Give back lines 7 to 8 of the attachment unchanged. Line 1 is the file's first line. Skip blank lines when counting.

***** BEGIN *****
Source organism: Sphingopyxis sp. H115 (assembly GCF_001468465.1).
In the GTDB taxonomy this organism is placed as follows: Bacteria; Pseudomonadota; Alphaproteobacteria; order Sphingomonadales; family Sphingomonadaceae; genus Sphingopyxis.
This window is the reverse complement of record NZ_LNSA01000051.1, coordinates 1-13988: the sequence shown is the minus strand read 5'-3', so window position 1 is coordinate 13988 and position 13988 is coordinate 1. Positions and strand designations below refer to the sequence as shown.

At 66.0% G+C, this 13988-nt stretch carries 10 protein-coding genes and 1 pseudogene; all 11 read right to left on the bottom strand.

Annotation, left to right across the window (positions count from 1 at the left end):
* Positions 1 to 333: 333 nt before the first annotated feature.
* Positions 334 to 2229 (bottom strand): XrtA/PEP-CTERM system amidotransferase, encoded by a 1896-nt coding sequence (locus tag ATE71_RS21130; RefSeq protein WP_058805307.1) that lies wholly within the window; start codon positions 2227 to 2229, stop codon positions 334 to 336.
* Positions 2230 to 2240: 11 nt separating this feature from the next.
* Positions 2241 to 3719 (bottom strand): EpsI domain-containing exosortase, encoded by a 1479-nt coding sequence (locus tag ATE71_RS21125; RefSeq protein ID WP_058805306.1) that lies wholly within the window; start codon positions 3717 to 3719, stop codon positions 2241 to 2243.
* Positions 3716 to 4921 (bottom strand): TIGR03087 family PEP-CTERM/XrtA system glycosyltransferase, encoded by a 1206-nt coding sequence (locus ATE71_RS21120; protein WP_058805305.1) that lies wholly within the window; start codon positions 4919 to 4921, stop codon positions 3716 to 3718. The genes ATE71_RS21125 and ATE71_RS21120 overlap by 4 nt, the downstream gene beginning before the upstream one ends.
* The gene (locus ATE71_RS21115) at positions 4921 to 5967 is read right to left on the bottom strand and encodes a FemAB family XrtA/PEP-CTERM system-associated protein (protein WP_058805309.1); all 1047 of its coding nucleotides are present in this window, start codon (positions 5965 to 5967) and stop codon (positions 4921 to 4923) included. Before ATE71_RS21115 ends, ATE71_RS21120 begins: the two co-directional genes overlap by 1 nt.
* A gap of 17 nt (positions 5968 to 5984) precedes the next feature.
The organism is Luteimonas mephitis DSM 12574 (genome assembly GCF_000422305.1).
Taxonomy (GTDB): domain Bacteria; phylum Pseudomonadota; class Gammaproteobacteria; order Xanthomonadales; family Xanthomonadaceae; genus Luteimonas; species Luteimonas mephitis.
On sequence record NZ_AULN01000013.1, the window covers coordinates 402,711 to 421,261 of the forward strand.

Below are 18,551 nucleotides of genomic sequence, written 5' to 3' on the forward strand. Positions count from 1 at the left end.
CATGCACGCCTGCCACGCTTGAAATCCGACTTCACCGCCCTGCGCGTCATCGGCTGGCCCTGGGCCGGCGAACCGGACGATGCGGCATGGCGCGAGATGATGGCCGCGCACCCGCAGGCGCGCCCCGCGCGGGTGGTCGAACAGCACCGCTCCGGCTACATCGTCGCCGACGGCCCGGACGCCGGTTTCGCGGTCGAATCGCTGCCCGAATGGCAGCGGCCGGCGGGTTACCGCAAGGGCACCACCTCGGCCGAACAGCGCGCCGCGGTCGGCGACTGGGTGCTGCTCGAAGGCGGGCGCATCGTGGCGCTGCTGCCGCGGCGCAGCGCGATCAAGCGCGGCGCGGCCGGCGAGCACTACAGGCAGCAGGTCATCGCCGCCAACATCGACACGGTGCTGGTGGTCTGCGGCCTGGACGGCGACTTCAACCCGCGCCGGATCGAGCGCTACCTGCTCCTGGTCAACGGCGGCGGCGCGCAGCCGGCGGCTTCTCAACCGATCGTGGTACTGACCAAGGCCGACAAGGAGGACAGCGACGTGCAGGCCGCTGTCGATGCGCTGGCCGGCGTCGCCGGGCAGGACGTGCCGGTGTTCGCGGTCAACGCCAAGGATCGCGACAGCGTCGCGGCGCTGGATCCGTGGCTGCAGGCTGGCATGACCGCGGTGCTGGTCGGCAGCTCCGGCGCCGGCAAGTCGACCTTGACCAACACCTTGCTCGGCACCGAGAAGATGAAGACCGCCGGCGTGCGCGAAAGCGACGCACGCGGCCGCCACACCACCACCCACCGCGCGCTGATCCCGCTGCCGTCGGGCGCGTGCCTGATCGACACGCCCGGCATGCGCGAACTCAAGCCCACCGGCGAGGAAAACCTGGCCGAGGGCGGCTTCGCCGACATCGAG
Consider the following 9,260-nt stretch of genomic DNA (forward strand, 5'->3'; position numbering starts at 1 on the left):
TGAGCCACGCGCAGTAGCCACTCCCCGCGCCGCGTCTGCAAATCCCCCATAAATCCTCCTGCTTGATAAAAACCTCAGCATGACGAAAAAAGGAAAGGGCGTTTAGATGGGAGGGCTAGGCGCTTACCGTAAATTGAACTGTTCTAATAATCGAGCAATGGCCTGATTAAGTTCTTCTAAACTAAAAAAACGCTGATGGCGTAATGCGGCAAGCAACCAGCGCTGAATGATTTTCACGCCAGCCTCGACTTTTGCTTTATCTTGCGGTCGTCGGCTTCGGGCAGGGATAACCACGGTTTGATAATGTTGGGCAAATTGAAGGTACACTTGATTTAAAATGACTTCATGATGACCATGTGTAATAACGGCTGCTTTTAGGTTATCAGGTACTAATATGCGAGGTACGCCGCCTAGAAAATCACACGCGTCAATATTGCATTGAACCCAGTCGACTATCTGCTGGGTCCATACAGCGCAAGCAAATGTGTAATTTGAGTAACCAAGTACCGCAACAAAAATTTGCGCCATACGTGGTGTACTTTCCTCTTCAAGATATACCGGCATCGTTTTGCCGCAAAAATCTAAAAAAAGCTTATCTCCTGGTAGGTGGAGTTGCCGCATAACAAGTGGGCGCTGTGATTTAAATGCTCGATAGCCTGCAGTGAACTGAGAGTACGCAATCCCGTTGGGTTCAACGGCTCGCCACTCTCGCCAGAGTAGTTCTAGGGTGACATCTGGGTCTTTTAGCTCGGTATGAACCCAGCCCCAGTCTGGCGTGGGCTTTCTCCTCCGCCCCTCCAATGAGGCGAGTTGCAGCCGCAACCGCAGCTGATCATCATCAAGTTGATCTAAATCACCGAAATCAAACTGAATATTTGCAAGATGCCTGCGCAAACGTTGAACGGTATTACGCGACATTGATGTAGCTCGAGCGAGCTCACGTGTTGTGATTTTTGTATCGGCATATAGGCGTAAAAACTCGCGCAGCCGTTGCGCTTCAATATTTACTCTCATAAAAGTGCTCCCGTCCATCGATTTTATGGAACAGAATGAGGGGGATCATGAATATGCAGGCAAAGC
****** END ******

* Positions 334 to 2229 (bottom strand): XrtA/PEP-CTERM system amidotransferase, encoded by a 1896-nt coding sequence (locus tag ATE71_RS21130; RefSeq protein WP_058805307.1) that lies wholly within the window; start codon positions 2227 to 2229, stop codon positions 334 to 336.
* Positions 2230 to 2240: 11 nt separating this feature from the next.